High indoor humidity is a comfort problem that can soon cause an unhealthy indoor environment. According to the Florida Solar Energy Center, mold and mildew can form over just a few days when conditions are right.
The best indoor relative humidity is 45% to 55%. Unfortunately, most heating and cooling systems are not designed to manage indoor humidity. Home heating and cooling systems are controlled by a thermostat, which uses a thermometer, so indoor humidity control is only an incidental byproduct of the system operation. This is a problem for homes in the south because indoor humidity is often more important than air temperature.
What’s the best strategy for managing indoor humidity? Start by measuring it! You can’t manage what you don’t measure, and indoor relative humidity can be easily measured with an inexpensive humidistat. The ideal indoor relative humidity is between 45% and 55%, but must always be maintained between 40% and 60%.
On cold humid days, like today, in north Alabama, the morning temperature was just above freezing with an outdoor relative humidity of 91%. One way to lower humidity is to raise the air temperature. When the same outdoor air is brought into the home and heated to a comfortable 72 degrees, the relative humidity will be lowered to a comfortable range, between 45% and 55%.
Maintaining low indoor humidity can be difficult, however, because our daily activities add lots of moisture to the air. Cooking, bathing and showering are the biggest sources of indoor moisture. Bath fans and vent hoods are designed to vent the moisture outside the home. People, pets, and the building itself are also significant sources of indoor moisture.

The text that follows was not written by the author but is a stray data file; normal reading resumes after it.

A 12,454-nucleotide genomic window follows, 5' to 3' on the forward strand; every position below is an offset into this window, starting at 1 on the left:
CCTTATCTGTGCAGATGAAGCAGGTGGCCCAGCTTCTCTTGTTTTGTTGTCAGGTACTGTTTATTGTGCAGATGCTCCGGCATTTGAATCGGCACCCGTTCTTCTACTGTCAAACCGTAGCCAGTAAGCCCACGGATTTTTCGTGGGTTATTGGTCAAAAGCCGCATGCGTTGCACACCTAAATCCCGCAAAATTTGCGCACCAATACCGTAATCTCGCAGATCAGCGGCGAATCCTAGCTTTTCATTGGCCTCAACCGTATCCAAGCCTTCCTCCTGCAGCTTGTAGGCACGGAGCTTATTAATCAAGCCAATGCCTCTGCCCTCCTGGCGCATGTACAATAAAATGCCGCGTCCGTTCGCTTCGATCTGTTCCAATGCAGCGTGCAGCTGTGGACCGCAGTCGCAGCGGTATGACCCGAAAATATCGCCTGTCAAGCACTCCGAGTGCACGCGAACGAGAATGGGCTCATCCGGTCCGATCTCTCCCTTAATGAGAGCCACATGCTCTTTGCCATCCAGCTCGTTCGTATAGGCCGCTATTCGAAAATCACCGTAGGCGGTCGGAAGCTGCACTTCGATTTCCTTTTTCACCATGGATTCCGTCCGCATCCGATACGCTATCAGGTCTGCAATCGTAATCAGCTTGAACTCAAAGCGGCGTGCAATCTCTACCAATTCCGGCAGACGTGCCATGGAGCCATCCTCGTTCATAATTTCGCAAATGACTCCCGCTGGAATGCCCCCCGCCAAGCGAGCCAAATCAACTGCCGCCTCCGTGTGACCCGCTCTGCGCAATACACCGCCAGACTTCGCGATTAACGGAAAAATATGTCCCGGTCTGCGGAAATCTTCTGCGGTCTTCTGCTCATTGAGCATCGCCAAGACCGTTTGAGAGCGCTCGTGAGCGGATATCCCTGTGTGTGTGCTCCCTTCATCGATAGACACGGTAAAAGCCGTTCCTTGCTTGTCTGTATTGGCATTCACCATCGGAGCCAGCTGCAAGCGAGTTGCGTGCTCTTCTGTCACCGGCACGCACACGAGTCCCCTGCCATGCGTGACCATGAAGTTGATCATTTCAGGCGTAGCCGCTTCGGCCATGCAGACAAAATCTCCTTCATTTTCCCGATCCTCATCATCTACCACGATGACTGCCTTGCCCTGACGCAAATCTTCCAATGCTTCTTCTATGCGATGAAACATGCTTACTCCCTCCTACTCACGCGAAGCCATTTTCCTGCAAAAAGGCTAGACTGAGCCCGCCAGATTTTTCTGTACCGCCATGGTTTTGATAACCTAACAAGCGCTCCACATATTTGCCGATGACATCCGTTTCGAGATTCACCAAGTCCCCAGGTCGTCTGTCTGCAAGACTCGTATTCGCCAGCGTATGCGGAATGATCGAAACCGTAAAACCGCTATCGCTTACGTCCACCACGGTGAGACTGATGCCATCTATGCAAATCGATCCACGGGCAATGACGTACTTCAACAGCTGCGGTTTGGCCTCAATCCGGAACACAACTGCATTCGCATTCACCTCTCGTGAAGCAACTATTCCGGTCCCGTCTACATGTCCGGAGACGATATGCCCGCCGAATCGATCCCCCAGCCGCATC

Use the humidistat to evaluate the effectiveness of various moisture management strategies. The best tools are venting, heating and cooling. Your bath fans and kitchen vent fan are very effective if vented outside the home. Unfortunately many kitchen vent hoods only recirculate moisture and cooking odors back into the home. Likewise, bath fans often dump into the attic, which can cause mold.
Second, your heating and cooling system can be manually operated to manage relative humidity based on the readings from your humidistat. If humidity is too high, running the air conditioner will remove moisture at the condenser. This is an important part of summer comfort, because the air conditioner will dehumidify as it cools the air. (Scientists and heating and cooling professionals call humidity “latent heat” and the system is designed to remove moisture and lower air temperature). However, only high-end home heating and cooling systems monitor and actively maintain indoor relative humidity.
You can use your air conditioner during mild weather to manage humidity, even if indoor temperature is the same as outdoors. Remember, we want to remove the “latent heat” of excess moisture. Set your air conditioner thermostat to lower temperature by only a few degrees. It will remove humidity as it operates to cool the air. If it gets too cold, switch on the heat to warm the dry air. (By the way, this is how a dehumidifier works – first cooling air to condense out the moisture, and then reheating the cool, dry air back to room temperature).
Central air conditioners should not be operated when the outdoor air temperature is below 50-65 degrees, depending on the unit. Read the operator’s manual to verify minimum outdoor temperatures for safe operation in cooling mode.
Finally, excessive indoor humidity can be a sign of other moisture source problems. Verify the crawl space has a full vapor barrier with no exposed dirt or standing water. It should also be sealed to the foundation wall. Other sources of excess indoor moisture include leaky roofs, poorly sealed windows, and poor drainage around the foundation of the home.